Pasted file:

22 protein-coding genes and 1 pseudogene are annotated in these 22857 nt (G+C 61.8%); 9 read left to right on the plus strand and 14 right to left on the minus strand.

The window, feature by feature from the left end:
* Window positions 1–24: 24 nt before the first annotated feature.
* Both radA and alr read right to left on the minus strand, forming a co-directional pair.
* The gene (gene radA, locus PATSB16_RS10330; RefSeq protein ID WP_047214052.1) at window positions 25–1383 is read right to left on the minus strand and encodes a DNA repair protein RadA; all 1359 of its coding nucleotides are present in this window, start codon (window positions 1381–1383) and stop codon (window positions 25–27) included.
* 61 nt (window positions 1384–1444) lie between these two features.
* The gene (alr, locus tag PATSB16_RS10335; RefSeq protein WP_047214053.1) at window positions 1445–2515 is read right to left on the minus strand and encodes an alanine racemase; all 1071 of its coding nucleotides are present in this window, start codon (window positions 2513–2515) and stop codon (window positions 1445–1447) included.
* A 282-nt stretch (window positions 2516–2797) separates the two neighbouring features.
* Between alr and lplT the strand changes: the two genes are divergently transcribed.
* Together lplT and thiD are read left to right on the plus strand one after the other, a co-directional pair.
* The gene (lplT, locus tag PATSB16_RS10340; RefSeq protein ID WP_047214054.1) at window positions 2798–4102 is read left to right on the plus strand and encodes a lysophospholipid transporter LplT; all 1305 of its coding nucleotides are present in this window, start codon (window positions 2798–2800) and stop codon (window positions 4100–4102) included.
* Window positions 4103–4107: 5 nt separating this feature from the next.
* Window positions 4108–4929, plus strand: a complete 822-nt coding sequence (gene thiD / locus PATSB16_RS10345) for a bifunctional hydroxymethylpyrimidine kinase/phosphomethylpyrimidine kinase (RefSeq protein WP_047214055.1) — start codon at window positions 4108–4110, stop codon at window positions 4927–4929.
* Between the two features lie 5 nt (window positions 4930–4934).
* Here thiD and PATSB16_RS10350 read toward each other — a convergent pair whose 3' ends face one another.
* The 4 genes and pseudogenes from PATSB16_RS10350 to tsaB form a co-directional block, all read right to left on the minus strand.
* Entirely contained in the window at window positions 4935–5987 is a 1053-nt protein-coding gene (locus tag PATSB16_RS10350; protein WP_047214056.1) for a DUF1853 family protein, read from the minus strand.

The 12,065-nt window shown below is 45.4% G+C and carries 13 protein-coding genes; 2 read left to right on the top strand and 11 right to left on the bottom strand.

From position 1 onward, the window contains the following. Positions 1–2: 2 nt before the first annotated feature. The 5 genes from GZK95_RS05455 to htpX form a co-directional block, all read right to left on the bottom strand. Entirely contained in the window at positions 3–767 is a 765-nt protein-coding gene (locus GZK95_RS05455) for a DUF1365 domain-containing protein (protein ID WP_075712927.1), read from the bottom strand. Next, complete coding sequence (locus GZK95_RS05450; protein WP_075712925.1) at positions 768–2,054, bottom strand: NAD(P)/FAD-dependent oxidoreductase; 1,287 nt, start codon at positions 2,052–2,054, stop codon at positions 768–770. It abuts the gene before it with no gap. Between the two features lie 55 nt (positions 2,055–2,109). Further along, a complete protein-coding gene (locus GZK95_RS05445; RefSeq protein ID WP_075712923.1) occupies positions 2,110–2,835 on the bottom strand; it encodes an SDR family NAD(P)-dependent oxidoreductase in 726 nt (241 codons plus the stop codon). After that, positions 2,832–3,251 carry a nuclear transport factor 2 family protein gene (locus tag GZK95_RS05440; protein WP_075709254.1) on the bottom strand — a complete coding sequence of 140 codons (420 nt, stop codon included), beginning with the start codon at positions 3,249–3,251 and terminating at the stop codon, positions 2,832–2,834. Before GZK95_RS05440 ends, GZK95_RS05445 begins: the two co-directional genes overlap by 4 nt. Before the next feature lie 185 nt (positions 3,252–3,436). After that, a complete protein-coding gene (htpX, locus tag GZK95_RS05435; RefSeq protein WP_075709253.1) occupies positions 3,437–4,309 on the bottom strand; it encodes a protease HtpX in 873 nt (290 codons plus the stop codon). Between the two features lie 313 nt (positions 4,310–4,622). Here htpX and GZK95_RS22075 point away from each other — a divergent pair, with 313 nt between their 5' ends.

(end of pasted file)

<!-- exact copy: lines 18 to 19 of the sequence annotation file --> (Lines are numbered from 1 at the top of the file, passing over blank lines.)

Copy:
The 12,065-nt window shown below is 45.4% G+C and carries 13 protein-coding genes; 2 read left to right on the top strand and 11 right to left on the bottom strand.

From position 1 onward, the window contains the following. Positions 1–2: 2 nt before the first annotated feature. The 5 genes from GZK95_RS05455 to htpX form a co-directional block, all read right to left on the bottom strand. Entirely contained in the window at positions 3–767 is a 765-nt protein-coding gene (locus GZK95_RS05455) for a DUF1365 domain-containing protein (protein ID WP_075712927.1), read from the bottom strand. Next, complete coding sequence (locus GZK95_RS05450; protein WP_075712925.1) at positions 768–2,054, bottom strand: NAD(P)/FAD-dependent oxidoreductase; 1,287 nt, start codon at positions 2,052–2,054, stop codon at positions 768–770. It abuts the gene before it with no gap. Between the two features lie 55 nt (positions 2,055–2,109). Further along, a complete protein-coding gene (locus GZK95_RS05445; RefSeq protein ID WP_075712923.1) occupies positions 2,110–2,835 on the bottom strand; it encodes an SDR family NAD(P)-dependent oxidoreductase in 726 nt (241 codons plus the stop codon). After that, positions 2,832–3,251 carry a nuclear transport factor 2 family protein gene (locus tag GZK95_RS05440; protein WP_075709254.1) on the bottom strand — a complete coding sequence of 140 codons (420 nt, stop codon included), beginning with the start codon at positions 3,249–3,251 and terminating at the stop codon, positions 2,832–2,834. Before GZK95_RS05440 ends, GZK95_RS05445 begins: the two co-directional genes overlap by 4 nt. Before the next feature lie 185 nt (positions 3,252–3,436). After that, a complete protein-coding gene (htpX, locus tag GZK95_RS05435; RefSeq protein WP_075709253.1) occupies positions 3,437–4,309 on the bottom strand; it encodes a protease HtpX in 873 nt (290 codons plus the stop codon). Between the two features lie 313 nt (positions 4,310–4,622). Here htpX and GZK95_RS22075 point away from each other — a divergent pair, with 313 nt between their 5' ends.